Don Siegel’s Escape From Alcatraz (1979), which screens tomorrow at Film Forum as half of a double feature with Siegel’s rare Riot in Cell Block 11 (1954), is a marvel of lyrically abstract but immediately accessible visual images — when it wants to be. Siegel’s story of the real-life mythic escape of inmate Frank Morris, played by Clint Eastwood, infrequently shorts out thanks to melodramatic overload.
Up until the breakout portion of Escape From Alcatraz, the more evocative, functional scenes are sandwiched between flabby, talky ones. In the best scenes, Siegel’s mute, buckled-down visual know-how speaks volumes, making the most out of Eastwood’s snarled mug and the haunting prison’s interiors.
During the worst, prisoners suffer from what The Onion, in a fake news article on Joel Schumacher’s Phantom of the Opera, called “post melodramatic stress syndrome,” where inmates have their privileges taken away under the glowering eyes of Patrick McGoohan’s warden.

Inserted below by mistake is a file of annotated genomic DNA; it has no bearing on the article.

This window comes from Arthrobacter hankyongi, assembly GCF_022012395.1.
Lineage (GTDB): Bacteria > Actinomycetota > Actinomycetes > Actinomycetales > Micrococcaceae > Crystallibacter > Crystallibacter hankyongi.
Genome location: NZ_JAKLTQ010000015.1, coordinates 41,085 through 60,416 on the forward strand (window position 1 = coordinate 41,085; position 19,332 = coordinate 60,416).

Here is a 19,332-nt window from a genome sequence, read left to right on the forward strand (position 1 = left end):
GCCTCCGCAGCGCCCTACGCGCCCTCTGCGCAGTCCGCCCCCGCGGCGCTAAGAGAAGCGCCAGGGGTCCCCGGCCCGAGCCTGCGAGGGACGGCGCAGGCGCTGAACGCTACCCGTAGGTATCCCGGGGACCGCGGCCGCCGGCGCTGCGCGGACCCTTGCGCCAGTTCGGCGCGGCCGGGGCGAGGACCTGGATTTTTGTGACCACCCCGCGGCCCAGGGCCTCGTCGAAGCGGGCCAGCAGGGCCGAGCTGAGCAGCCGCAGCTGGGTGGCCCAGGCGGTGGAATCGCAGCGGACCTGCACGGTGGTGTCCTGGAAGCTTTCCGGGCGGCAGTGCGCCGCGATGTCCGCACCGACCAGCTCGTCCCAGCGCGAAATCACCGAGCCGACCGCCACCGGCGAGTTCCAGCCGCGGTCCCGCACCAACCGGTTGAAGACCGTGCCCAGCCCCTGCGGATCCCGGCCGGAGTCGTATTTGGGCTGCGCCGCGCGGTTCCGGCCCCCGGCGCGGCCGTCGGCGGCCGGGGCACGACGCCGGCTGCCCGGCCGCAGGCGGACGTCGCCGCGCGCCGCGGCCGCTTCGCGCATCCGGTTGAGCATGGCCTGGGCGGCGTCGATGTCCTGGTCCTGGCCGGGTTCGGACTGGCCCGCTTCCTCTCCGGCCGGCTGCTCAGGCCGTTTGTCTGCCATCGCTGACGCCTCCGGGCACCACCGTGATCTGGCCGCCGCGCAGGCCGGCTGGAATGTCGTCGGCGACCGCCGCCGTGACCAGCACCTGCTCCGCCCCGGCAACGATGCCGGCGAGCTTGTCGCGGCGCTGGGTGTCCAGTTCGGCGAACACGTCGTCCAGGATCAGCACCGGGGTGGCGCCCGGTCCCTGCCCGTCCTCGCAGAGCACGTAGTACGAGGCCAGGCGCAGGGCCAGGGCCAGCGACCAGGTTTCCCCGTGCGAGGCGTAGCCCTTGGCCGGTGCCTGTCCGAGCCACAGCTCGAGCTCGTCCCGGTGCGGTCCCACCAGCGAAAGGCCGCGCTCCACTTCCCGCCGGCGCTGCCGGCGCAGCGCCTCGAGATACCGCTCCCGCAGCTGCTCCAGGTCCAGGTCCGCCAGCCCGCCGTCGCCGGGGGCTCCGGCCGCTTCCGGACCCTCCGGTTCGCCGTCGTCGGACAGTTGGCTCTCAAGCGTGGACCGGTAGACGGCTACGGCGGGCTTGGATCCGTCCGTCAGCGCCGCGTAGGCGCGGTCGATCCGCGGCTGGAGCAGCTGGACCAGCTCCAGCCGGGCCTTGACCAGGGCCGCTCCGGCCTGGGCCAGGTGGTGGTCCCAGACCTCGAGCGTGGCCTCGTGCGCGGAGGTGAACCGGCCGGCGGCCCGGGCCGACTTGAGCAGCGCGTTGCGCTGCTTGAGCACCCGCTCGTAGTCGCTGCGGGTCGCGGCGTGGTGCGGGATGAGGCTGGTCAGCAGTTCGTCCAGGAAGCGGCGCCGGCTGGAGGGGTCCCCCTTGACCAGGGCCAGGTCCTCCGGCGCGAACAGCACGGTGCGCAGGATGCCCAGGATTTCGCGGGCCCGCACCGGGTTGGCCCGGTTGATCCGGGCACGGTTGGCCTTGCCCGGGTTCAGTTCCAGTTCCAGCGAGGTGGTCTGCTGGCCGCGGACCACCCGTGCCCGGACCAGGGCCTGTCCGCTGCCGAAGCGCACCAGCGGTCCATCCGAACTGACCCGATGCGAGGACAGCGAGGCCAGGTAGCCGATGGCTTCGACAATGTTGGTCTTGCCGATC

The warden instigates many of the film’s worse scenes. He’s a cartoon villain that could and probably should have been rewritten with no lines of dialogue; it’d be no less effective, considering that all he does is rattle off rules. In a film where human interaction is an act of defiance, all he really needs to do to represent an inhuman presence is to squint, glower and repeat, simple tasks that became the meat and potatoes of McGoohan’s career.
These gripes matter because the film eventually matches the flintiness of Eastwood’s signature macho pantomime. His winningly stoic body language spoils us, but he — and the film, by proxy — only really do well with dialogue when he’s exchanging playfully barbed racist rhetoric with English (Paul Benjamin). In these scenes, he gives nothing away, making him human without being so sentimental as to become a sap-happy martyr.